Brando – Dbl. EP

Brando
Dbl. EP

Derek Richey is a busy, busy man. When he’s not writing new songs for his full-time project, Brando, he’s working with other musicians, joining in or producing. He also helps run Smokeylung Recordings out of Bloomington, Indiana. With Brando, the post-psychedelic pop group, Richey has released a hefty handful of albums and now adds this double EP that features both new and old material.
The first half, entitled Instantly Spaceships, features material from the sessions for the last two Brando albums and is thus heavily orchestrated, more psychedelic tinged pop. Feeling much more like a grand affair, these songs are lush and textured, yet it’s easy to see why some were not included, even on Brando’s lengthy releases. They don’t quite match the work from those albums, perhaps being a bit too quiet, too restrained. Still, a few songs stand out, like the laid-back “Designs for Repair,” the dreamy and dainty “Dainty,” and the slightly eerie “The Beaming” sounds rather imposing.
The second half of the EP, titled Every 16 Yr. Old Girl’s Guide to Brando, is older material from 1995-97, and this shows where Brando came from. Much less orchestrated, this is more indie-rock material, and some of it is quite good. “You Should Know Better” is a mid-tempo, bare-bones, lo-fi indie rock track with some strong songwriting, but the more relaxed and dreamy “Montaux Bay” is better, bringing in keyboards and allowing Richey’s voice to stay in check. “Stalin’s Gulag Party Anthem” is a good example of old Brando, with tongue-in-cheek lyrics, simple yet effective guitars, and a nice sense of melody. There are a few miscues, however. “Once Seized Jerusalem” is just too slow and plodding, and the poor quality of the recording on “Veronica’s Honesty” makes a pretty decent and intense song a little hard to take.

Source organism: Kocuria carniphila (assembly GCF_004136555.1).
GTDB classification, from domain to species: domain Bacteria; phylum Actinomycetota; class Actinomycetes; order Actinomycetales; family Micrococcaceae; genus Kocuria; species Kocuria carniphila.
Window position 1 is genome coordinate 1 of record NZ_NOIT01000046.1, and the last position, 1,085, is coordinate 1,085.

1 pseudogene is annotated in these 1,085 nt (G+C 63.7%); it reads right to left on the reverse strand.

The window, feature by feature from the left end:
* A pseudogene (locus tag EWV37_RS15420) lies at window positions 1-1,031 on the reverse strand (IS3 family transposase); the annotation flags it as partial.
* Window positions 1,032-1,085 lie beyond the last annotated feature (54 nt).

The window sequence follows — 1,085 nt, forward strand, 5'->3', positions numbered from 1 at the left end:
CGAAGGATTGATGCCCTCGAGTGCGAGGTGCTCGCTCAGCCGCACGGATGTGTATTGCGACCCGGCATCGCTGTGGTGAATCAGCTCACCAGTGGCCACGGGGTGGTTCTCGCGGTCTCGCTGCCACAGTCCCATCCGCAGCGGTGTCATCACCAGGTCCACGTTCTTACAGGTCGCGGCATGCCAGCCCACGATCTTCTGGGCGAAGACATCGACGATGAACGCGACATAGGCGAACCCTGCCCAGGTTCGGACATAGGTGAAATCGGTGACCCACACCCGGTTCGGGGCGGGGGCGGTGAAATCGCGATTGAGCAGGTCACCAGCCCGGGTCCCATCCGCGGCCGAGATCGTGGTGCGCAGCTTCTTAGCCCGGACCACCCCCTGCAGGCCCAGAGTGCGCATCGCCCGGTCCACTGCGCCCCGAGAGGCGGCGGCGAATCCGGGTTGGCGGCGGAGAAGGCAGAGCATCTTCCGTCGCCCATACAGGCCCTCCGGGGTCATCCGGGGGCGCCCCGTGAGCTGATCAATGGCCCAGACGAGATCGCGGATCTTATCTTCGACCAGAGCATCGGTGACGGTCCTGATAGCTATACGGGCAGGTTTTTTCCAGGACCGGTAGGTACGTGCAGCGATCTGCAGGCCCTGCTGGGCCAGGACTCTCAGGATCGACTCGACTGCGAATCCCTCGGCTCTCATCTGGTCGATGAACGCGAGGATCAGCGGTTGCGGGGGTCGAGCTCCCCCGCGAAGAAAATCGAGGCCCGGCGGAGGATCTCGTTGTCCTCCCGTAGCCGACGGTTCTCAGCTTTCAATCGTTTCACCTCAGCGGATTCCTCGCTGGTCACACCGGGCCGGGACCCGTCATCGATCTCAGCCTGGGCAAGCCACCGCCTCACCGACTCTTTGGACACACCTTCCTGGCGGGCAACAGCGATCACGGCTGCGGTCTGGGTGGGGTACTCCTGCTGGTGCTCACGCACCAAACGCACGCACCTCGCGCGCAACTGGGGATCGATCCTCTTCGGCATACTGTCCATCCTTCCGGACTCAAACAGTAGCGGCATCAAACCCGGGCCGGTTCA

Anyone who discovered Brando’s recent works, falling into the deep and rich Headless Horseman is a Preacher or Single Crown Postcard, should go back to the band’s older work (some of which we’ve also reviewed). Richey promises that new Brando will be more akin to old Brando, going back to more playful guitars, quirky lyrics, and a stripped-down, lo-fi sound. I’ll believe that when I hear it, but I think a combination of the two styles can clearly go far.